As for travelling back in time . . . I would love to go back in time and just hold my babies again as little babies. Or the day I cracked open the first Harry Potter book, that was a fun ride.

Pete Hautman is the Mr. that Was (Why YA? Mr. Was as discussed by Pete Hautman)

When you read a lot, you can lose track of some of the books that you read.  And then, there are those titles that stay with you in one way or another.  Mr. Was by Pete Hautman is one of those titles; I read it years ago and it has really stayed with me.  It has a great concept and deals with an issue that too many teens have to deal with – domestic violence.  Well, that and time travel.  Not that too many teens are having to deal with time travel.  So I approached Pete Hautman and asked him to write a Why YA? post and was very surprised when he said yes.  And I was even more surprised when he wrote about Mr. Was.  I had just mentioned it earlier in my book review of Hourglass.  So it is with great honor and pleasure that I bring  you this Why YA? post by Mr. Pete Hautman.
Seventeen years ago I had made a good, solid start in my career as a novelist.  I had published two successful crime novels for adults, with three more under contract. I was about as interested in writing for teens as I was in learning to play the accordion. I was a grown-up guy with grown-up concerns. I had written a few dozen nonfiction kid’s books because I needed the money, but I certainly didn’t read such things.
But people change.
For some years I had been playing around with an idea for a book based on a recurring dream that had haunted me for years: I discover a small door at the back of a large, cluttered closet in my grandparents’ home. The door leads to forgotten rooms and spaces where I would encounter old friends, lost toys, or dead pets come to life.  Most often the dreams were pleasant, but sometimes I would wake up with my heart hammering.
I wanted to tell the story of a man who passes through the door and finds himself transported—a serious adult sci-fi/fantasy epic. But for some reason, the story wasn’t working.  I expanded it, I cut it back, I rewrote, I added and deleted characters, but the tale would not ring true. I kept going back to the dream, trying to recapture some of its magic. Finally, it hit me that the magic I was seeking was magic seen through adolescent eyes. I changed my protagonist, Jack Lund, from a 30-year old man into a teenager, wished him the best of luck, and sent him through the doorway.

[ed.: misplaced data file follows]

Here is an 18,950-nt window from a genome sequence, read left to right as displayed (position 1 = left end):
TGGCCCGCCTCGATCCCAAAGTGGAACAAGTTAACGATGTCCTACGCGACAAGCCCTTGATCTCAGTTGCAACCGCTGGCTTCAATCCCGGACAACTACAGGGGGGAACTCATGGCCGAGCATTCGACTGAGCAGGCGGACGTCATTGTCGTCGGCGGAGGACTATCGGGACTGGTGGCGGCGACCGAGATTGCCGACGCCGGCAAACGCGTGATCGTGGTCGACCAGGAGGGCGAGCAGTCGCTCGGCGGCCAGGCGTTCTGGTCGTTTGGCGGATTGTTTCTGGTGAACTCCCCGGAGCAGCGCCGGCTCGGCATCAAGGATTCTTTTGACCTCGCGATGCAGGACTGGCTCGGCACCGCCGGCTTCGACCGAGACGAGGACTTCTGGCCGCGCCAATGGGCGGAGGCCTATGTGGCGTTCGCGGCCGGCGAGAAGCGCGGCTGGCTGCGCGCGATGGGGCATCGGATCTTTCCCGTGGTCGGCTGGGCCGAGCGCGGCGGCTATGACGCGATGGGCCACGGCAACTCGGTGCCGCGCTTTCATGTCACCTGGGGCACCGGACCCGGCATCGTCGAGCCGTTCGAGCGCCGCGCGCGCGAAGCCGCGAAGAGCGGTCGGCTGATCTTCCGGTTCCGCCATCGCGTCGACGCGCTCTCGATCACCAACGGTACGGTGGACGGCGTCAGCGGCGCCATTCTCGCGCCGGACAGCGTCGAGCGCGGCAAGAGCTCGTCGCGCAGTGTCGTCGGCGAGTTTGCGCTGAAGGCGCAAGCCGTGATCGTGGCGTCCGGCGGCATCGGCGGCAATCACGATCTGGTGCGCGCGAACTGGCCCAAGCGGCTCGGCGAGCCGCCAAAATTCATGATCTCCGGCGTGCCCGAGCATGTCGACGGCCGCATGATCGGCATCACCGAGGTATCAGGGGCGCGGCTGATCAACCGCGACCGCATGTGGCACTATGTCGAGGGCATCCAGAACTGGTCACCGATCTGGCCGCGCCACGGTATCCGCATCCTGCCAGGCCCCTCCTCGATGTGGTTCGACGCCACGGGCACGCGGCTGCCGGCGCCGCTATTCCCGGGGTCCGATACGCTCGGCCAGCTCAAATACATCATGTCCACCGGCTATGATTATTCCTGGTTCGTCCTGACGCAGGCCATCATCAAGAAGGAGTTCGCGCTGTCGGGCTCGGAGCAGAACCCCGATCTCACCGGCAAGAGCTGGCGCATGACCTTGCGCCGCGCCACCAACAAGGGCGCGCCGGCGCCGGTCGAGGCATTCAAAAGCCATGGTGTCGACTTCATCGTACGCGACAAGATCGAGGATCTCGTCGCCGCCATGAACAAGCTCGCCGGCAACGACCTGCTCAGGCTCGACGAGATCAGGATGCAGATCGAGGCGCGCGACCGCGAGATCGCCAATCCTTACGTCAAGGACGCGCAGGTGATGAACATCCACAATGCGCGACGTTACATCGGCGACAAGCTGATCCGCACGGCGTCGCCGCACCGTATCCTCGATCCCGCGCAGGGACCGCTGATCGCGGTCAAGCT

Jack’s story, I soon learned, was the story of a boy who is thrust into quasi-adulthood by the sudden and brutal death of his mother.  It was unlike anything I had written previously.

Several writer friends advised me that the resulting book, Mr. Was, was too complex and scary for younger readers. But I used to be a younger reader, and the way I remembered it, complexity was not an issue, and the scarier the better. I’d pick up any book that promised to take me someplace new. I knew there were plenty of kids out there who were not afraid to me challenged, confused, and frightened for the sake of a good story. 

Shortly after Mr. Waswas published, I started readingyoung adult novels. For research, I told myself. Most of them were pretty bad—just like most novels, period. But the good ones were…good. Amazingly good. Before I knew what was happening, I was hooked on YA.